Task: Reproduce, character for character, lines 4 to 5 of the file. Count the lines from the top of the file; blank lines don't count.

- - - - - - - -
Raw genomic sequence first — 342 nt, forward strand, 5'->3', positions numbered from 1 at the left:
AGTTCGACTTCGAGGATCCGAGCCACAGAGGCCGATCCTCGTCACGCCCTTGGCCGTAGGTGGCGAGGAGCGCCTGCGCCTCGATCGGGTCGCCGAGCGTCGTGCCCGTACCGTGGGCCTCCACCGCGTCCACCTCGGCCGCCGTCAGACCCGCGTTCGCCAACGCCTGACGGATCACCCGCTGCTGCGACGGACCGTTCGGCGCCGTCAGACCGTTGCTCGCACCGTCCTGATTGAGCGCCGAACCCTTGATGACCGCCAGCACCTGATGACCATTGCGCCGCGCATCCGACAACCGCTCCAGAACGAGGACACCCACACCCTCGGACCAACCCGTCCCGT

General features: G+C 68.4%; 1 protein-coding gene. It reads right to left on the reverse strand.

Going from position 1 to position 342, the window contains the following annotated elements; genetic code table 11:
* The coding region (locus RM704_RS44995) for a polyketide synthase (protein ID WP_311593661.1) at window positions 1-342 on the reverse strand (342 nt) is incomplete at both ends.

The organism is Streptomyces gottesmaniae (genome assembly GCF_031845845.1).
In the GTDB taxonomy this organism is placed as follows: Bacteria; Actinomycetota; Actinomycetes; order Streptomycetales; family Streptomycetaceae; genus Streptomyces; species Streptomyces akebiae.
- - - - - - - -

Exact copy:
Going from position 1 to position 342, the window contains the following annotated elements; genetic code table 11:
* The coding region (locus RM704_RS44995) for a polyketide synthase (protein ID WP_311593661.1) at window positions 1-342 on the reverse strand (342 nt) is incomplete at both ends.